Fifthly, more comment than fact, I want to add my voice to calls for a non-violent protest strategy for the Palestinians. Far be it from me to lecture Palestinians on how to respond to oppression. But I agree with Mustafa Barghouti, Mubarak Awad, and others, that non-violent resistance is the only game in town. There is Palestinian non-violent resistance going on all the time, but, so long as there is a terrorist threat, Israel is able to continue tear-gassing and shooting down protesters with impunity. The real threat of terrorism covers a multitude of Israeli sins. But imagine if the militants gave up their weapons, and thousands of unarmed Palestinians converged on the Wall, on East Jerusalem, into the settlements, onto their stolen olive-groves... even AIPAC could not contain the outrage that would result from the IDF using violence against resolutely non-violent mass protests - if there were only no terrorist threat to dilute and distract from the raw reality of Israeli occupation and oppression. (As if to confirm the Israeli response to non-violent protest, Mustafa Barghouti's resolutely non-violent PNI had its offices sacked during Operation Brother's Keeper.)
There is a case to be made that the best the Palestinians have ever done at invoking international support was at the time of the First Intifada, and that this uprising was perceived abroad (if not by the Israeli public and despite stone-throwing) as an overwhelmingly non-violent one: only 14 Israeli soldiers were killed in occupied territory, 1987-91, and Uri Avnery of Gush Shalom wrote, two years in: "Practically no weapons have been used against the occupation army. No one doubts that secret arsenals of guns exist in the occupied territories - they are, in fact, used to execute informers - yet the decision not to use them against the occupation soldiers has been generally obeyed. This is all the more remarkable, and perhaps even unique, if one considers that thousands of close relatives of people killed, maimed and imprisoned are seething with rage." That quotation and much more in this book.
I don't know if a fully non-violent national campaign would succeed in moving US policy towards pressurising Israel in the event that the Israeli government continued to deny a state to a non-violent Palestinian people. There is some historical warrant for hoping so in the criticism and pressure directed towards the Israeli government by the Bush senior administration. However Bush blamed the Israel lobby for his failure to win re-election, which illustrates its power to control US policy. Its influence over Congress is especially strong. I don't know if non-violence would achieve sufficient public and political pressure in the US to push Israel into conceding a viable Palestinian state; I don't know if it would be a largely sufficient factor. But I do think it is a necessary one. I just can't see a Palestinian state emerging while Hamas is militarised: the Israeli government will certainly never allow a state that is not demilitarised, inhabited by militants who are not defanged and conciliatory; and the US government will never go very far to pressure the Israelis if they under any sort of threat.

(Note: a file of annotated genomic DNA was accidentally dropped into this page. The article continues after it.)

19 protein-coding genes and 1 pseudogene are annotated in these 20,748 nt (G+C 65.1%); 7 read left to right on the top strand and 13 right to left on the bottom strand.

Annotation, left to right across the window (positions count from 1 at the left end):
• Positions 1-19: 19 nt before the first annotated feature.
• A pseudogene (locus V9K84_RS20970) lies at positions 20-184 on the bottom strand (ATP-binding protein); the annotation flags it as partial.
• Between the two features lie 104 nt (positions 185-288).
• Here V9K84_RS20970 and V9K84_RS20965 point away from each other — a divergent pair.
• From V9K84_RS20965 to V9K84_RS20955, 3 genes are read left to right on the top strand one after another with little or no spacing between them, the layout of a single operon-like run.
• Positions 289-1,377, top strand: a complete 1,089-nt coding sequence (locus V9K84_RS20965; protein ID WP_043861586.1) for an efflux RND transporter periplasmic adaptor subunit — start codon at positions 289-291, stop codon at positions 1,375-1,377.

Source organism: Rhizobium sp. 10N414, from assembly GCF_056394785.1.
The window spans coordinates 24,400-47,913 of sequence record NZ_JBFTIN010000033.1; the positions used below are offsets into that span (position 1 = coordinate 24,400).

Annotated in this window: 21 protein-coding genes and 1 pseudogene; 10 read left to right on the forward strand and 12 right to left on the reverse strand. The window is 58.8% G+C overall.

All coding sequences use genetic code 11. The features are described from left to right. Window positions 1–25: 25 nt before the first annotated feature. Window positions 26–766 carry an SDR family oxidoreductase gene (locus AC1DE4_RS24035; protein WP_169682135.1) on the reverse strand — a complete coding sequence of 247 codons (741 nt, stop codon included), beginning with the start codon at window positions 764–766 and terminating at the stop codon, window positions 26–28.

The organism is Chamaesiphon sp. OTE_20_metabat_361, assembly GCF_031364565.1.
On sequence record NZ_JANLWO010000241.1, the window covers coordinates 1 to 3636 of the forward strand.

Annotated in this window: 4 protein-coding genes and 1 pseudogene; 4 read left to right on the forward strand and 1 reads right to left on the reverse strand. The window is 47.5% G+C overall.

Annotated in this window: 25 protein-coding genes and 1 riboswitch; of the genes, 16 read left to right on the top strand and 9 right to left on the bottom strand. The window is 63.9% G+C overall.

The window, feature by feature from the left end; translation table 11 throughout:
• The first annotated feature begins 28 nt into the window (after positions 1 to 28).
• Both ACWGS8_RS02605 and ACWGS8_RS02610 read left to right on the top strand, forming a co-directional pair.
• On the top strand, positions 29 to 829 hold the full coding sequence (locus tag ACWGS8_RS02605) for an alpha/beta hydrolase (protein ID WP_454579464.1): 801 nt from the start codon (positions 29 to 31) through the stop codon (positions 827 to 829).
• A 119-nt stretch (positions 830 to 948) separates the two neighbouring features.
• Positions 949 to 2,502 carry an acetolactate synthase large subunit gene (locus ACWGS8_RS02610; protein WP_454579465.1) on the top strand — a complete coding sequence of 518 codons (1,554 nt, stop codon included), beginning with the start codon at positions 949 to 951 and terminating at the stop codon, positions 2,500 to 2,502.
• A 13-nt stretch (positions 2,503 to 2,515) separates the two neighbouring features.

I am a little unusual, I think, in that I am both highly critical of Israel's regime of oppression of the Palestinians, and scathingly critical of Hamas for its criminal, quixotic and counter-productive strategy of armed, largely terroristic struggle. The Palestinians would be able to struggle much more effectively for a state and a just settlement of the right of return (e.g. compensation) if the Hamas extremists did not futilely strive to destroy Israel. Unlike most critics of Israel, I think Hamas bears the largest part of the blame for the failure of the Palestinians to gain something close to an independent state since the Oslo Accords. I'm not sure that most people critical of Israel today realise that Hamas embarked on suicide-bombing campaigns in the 1990s precisely to destroy the peace process. As Amira Hass, the Israeli journalist, who was living in Gaza at the time explained it: "[suicide bombing] had a clear political motive on the part of Hamas, and this was to foil the Oslo agreements, or to push to a corner the Palestinian Authority. This is, I think, is obvious." It can be debated whether Hamas opposed the peace process out of refusal of two states in principle, or else more narrowly because they regarded this particular peace process as a "security arrangement" and continuation of occupation in a new form through the Palestinian Authority rather than a genuine peace process. Leaders made statements of both kinds and I suspect Hamas was divided and ambiguous on this issue then as now.
I am not so naive as to imagine Hamas would ever declare decisively for non-violence. And when a necessary condition for a realistic peace is impossible, the issue becomes academic, and only a despairing expectation of more of the same spasmodic violence and death is left.